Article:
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Where the Buses Won't Go

E-mail Steve

Oct. 22,  2004 8:45 AM
Malmo, Sweden

One final impression before departing London. I worked out of the Sky News offices where they have a fine cafeteria, or as they refer to it, a canteen. There was a choice of six hot meals or sandwiches. There were six women working behind the sandwich counter; all seemed to be young Poles. Next to the coldcuts there was a large metal tub of butter. When they slice your bread the first question they ask is if they should butter it, before putting on the meat. Most people in line opt to have the bread slathered with soft butter before the meat is added. That is how it was, I think, when my mother grew up.

Now in Malmo, Sweden, a city where a quarter of the population is Muslim, there are some parts of the city where buses refuse to go for fear of safety. Fireman, policemen, and ambulance drivers have been attacked in certain sections when trying to do their job. Swedes, though, are not an easy soundbite, perhaps because they are so thoughtful. They try to see things from every side. We went out with a policeman on patrol and spoke to him while he was walking around in the dangerous part of town. At one point I stopped him and said, "How does it feel to you, personally, when you come here trying to do your job, trying to help someone, and people throw rocks at you?" His response was that it was "a little annoying." Annoying. I imagined what kind of a colorful response I could have gotten from a New York policeman.

Of course some reporters already know what they are looking for before they go out and get it. I remember working as a producer at another company with a war correspondent in Chechnya, in southern Russia. He did not speak Russian so he would stand behind me as I asked the questions, not understanding anything, as the camera rolled to our side. I began asking an old woman about the effects of the war on her life, and her eyes got a little moist. Suddenly I felt a sharp dig in my back. It was the reporter poking me in the ribs with his finger. In a low guttural grunt he said in my ear, "Make her cry."

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Steve,

I love to read and watch your reports...It seems like so much that comes back from Iraq is watered down and NOT what is really happening for the Iraqi people and our young brave soldiers...I feel your reporting is genuine and real...

Keep up the good work...

— Tony (Denver, CO)


Steve,
 
I am a 65-year-old FOX News Junkie.  I catch FOX & Friends about 7:00 am ET and stay with it through Sean Hannity's show.  But, when you come on, the story is new, it's told at a level that conveys emotion and feelings.  Your coverage as an embedded journalist in Afghanistan and Iraq was the best, but your FOX colleagues did great work too.  I think that you are the best out of all the networks.

Regards,
 
— Don (Herdon, VA)



Steve,

Your reporting on Chechnya moved me. Moved me. And I have yet in 36 years to be moved by a reporter. I do read and look forward to your column every day. Stay safe, please.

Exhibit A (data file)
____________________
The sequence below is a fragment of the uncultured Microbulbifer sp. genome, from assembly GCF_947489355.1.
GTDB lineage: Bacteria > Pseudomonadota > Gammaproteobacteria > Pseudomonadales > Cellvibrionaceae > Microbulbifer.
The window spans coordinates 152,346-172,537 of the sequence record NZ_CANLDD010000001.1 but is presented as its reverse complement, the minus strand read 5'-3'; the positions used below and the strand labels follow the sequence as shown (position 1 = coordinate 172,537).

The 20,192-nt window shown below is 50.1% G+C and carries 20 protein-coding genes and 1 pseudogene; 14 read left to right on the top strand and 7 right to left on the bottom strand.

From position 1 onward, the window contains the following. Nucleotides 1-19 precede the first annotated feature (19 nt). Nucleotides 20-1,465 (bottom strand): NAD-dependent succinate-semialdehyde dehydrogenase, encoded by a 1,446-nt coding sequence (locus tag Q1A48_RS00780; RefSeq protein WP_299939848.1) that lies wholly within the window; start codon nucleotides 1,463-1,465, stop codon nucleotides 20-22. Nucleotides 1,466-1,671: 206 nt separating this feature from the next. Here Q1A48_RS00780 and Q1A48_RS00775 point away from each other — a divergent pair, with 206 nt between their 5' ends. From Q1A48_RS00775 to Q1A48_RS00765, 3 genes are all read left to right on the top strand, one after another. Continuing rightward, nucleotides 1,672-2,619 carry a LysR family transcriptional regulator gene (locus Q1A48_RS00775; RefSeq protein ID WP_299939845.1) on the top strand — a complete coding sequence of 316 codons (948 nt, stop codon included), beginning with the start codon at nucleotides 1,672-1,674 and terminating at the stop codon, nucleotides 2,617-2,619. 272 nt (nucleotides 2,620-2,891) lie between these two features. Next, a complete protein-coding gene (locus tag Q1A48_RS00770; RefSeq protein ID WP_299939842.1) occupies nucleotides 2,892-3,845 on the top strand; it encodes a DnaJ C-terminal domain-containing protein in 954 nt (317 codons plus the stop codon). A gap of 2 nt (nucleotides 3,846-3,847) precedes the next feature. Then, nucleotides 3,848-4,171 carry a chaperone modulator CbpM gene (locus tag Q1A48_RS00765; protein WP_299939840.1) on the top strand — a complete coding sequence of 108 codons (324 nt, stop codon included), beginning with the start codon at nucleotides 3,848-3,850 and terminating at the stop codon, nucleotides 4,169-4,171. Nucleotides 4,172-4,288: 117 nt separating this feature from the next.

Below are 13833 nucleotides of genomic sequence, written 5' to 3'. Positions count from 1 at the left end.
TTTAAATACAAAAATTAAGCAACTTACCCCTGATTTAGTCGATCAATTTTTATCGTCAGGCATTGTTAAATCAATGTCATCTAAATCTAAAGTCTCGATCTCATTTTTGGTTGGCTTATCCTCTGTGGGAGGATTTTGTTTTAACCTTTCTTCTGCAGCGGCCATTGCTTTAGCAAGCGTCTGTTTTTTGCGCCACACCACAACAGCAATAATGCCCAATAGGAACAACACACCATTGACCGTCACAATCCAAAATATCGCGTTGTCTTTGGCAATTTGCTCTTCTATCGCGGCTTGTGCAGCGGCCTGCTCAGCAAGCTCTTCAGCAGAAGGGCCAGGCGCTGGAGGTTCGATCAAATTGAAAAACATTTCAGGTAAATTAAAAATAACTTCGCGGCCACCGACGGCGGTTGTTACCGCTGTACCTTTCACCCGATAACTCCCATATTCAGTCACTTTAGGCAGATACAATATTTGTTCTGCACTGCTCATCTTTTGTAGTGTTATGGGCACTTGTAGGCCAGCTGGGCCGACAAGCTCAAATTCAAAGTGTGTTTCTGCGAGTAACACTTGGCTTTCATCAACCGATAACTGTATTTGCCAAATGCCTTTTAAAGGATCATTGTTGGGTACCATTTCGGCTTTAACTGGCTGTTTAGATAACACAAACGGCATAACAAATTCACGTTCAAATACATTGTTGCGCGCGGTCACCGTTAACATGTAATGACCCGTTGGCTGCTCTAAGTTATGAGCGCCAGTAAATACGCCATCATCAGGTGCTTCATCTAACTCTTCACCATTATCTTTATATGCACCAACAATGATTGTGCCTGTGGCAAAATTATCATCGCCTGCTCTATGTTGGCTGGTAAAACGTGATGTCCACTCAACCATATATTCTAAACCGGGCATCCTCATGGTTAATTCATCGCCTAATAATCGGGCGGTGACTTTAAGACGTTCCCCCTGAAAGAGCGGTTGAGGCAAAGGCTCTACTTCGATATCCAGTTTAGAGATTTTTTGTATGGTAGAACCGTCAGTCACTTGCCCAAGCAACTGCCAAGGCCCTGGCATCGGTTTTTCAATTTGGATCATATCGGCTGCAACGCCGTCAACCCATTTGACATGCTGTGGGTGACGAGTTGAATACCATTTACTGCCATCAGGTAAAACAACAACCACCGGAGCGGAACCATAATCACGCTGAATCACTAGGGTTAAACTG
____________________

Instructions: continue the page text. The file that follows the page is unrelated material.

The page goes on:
Respectfully,

Travis



Steve,
 
Your stories remind me of Ernie Pile.  Every hear of him?  Most considered him one of the heroes of WWII because he got the story behind THE story.  He was with the troops, lived with the troops and cried with the troops. 
 
I enjoy your reporting.  Keep up the good work but be careful.
 
— Allen (Keyser, WV)



Mr. Harrigan -

I just discovered your blog on FOXNews.com. All I can say, is ... wow! Reading it was much more interesting than the canned reports we see on TV all the time - gives your readers a more human feel of what it is like to be there, in the middle of it all. I only wish there were more of your accounts there, I could have read those for hours.

Thanks for you doing what you do, and please let our military people know we appreciate what they are doing for us.

— Shannon (Louisville, KY)



Steve,

I keep FOX News on all day long, and anytime I see you, no matter how busy I am, I stop and watch. I am 63 years old, but must say you are my HERO.

— Mary (Milton, FL)



Mr. Harrigan,
 
As I read your story about lending your cell phone to some of our Marines, I was able to remember a time when I was in a similar situation in the military.  Had you lent me your cell phone in those dark hours, my son's name would probably be Steven Harrigan instead of Joshua Brian.  I wish you safety and joy.
 
— Ronald (Navy Veteran, '86-'90)



Steve, you are just an amazing reporter, going where no one in their right mind should go!  You first caught my attention when you were in northern Afghanistan LONG before there was a “war.” You seem to thrive on sharing the stories of what’s really going on with the men and women in the wars, and I really appreciate and actually enjoy your war reporting.  War is hell and you bring it home to us in a positive way, which is the way I see it.  You make it their story, which is the way it should be, but your own reporting is also memorable.  Hope you never quit.

 — Nita (Milford, CT)



Steve,

My son is a Soldier. Thank you for that story.

— Julie (Kentucky)

Steve Harrigan currently serves as a Miami-based correspondent for Fox News Channel (FNC). He joined the network in 2001 as a Moscow-based correspondent.